Monday, November 26, 2007


Cable a la carte still isn't on menu.
Tired of So Many Violent Programs and high rates for Sports that you never watch?


WASHINGTON - Sports fans everywhere want to know: "Why do I have to subscribe to the soap opera channel when all I really want is ESPN?"

That's the kind of question the cable TV industry hates answering.

The channel choice issue comes up every few years, but people who argue that subscribers should be able to choose channels "a la carte" have never made any real headway.

The latest effort, and the newest reasoning for requiring cable companies to offer channel choice, or a la carte cable, has to do with yet another issue: television violence.

The Federal Communications Commission released a report in late April suggesting to Congress that an a la carte system would allow parents to shield their children from violent shows by not subscribing to the channels that carry them.

FCC Chairman Kevin Martin, who has been unshakable in his support of channel choice, says it can't happen without federal legislation. And thus far, the issue has gotten little traction on Capitol Hill.

Sen. Jay Rockefeller, D-W.Va., who is expected to unveil a bill addressing television violence any day now, has opposed the creation of an a la carte system.

The overall lack of support might seem surprising, considering the average household in 2006 received 104 channels, yet tuned in to only 16 of them, according to the Nielsen TV ratings company.

If we aren't watching all those channels, why can't we just pick the ones we want and avoid paying for the rest? The answer lies within the arcane world of cable TV economics.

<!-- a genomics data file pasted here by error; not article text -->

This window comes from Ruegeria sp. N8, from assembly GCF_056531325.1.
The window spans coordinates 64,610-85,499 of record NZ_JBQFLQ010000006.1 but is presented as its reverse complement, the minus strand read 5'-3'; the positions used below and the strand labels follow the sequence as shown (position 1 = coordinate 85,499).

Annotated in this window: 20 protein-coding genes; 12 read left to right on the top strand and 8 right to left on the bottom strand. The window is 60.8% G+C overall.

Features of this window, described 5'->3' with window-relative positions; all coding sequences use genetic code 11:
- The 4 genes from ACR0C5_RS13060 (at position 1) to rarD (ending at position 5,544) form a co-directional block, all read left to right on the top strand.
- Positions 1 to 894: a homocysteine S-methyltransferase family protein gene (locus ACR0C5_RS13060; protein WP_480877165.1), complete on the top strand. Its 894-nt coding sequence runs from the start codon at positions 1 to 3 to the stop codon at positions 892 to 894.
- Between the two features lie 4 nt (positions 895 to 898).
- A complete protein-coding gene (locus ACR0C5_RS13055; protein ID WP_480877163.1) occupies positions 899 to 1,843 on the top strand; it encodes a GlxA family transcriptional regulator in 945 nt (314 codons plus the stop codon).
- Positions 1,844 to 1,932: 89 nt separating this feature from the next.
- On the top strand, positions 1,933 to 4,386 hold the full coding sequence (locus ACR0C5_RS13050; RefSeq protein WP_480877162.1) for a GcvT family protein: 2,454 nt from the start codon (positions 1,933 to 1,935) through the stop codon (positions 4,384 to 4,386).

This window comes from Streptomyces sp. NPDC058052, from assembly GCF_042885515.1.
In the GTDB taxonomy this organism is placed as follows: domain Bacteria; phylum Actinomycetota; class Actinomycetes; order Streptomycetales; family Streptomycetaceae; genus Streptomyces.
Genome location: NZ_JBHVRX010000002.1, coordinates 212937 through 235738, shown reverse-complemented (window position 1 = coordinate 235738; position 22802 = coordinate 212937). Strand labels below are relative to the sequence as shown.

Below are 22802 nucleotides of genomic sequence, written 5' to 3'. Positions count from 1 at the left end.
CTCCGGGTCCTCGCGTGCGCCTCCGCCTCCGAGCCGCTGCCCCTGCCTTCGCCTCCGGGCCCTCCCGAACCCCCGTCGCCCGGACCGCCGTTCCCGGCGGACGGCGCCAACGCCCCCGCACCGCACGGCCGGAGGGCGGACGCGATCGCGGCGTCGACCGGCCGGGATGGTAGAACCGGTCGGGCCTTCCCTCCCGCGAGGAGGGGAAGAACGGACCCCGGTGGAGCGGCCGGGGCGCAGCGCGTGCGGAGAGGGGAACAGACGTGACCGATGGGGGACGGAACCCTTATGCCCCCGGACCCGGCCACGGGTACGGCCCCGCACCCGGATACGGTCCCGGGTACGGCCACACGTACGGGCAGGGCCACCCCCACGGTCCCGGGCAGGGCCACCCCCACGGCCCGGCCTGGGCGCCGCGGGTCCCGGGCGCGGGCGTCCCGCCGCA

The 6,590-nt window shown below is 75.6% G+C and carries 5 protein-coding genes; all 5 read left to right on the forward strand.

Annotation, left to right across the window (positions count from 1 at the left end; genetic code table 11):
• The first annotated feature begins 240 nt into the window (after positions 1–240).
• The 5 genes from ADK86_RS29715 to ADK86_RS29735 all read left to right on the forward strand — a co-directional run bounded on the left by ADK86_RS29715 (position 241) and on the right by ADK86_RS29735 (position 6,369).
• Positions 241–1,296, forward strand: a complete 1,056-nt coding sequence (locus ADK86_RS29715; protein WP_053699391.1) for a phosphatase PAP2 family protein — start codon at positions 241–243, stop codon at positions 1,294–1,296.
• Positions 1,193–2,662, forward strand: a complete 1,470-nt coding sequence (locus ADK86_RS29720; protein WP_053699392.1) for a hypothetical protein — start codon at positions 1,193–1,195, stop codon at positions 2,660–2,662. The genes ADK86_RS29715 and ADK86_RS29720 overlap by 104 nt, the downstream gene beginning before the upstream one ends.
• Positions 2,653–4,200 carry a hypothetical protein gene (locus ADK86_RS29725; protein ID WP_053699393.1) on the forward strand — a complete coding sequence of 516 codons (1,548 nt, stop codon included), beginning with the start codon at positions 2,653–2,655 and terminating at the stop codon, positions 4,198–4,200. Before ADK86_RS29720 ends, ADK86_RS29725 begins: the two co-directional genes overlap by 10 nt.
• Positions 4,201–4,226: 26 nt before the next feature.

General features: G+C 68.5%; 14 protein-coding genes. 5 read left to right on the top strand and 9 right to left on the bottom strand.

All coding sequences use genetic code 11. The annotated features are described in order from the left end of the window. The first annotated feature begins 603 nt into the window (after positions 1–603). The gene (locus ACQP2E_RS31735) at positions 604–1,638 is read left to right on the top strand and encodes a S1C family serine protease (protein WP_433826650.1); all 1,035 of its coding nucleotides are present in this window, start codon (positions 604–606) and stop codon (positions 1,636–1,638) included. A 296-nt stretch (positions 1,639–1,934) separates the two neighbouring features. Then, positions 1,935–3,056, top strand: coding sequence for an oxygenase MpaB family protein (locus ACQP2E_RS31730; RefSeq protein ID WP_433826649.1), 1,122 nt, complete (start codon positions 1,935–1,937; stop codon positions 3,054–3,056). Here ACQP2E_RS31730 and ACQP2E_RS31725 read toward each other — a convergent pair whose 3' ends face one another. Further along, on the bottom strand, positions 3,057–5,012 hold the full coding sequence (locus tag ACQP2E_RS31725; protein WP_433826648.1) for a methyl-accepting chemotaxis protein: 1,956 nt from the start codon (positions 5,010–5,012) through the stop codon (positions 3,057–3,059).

In the old days (pre-1970s), cable systems provided viewers with broadcast channels that viewers couldn't tune in because the signals were too weak where they lived.

Since then, there has been a steady growth in cable-only channels, starting with popular ones such as HBO, CNN, MTV and ESPN.

Federal law requires cable companies to offer a bare bones, "basic tier" of service, consisting of local broadcast and public access channels.

The second tier, commonly known as "expanded basic," includes most of the major cable networks. There's usually no choice on this tier; subscribers get all the channels or none of them.

Beyond that, subscribers may pick premium channels such as HBO, that are priced separately.

Unlike over-the-air broadcasters, which rely almost entirely on advertising to stay in business, cable networks earn about half their revenue from per-subscriber charges levied on cable system operators. Those costs are passed on to subscribers.

Two types of companies dominate the cable industry: those that own both broadcast and cable networks (such as Walt Disney Co.); and those that own both cable systems and cable networks (such as Time Warner Inc.).

Disney, for example, owns the ABC television network, which feeds programming to 228 affiliates, several popular cable-only channels (80 percent of ESPN) and several not-as-popular cable channels (SOAPnet).

Cable customers demand that their local cable company carry the ABC affiliate so they can watch popular shows such as "Desperate Housewives" and "Lost" or catch the local news. Disney can charge the cable operator to carry the ABC network, but the cable operator can avoid the cost by agreeing to carry other, less-popular Disney-owned networks.

The second model is a form of vertical integration, or ownership of the cable delivery system and its programming content.

Time Warner owns the second-largest cable television service in the nation with 13.4 million subscribers. It also owns some of the most popular cable channels in the U.S. That means that Time Warner the cable system owner must negotiate with Time Warner the cable channel owner to provide programming.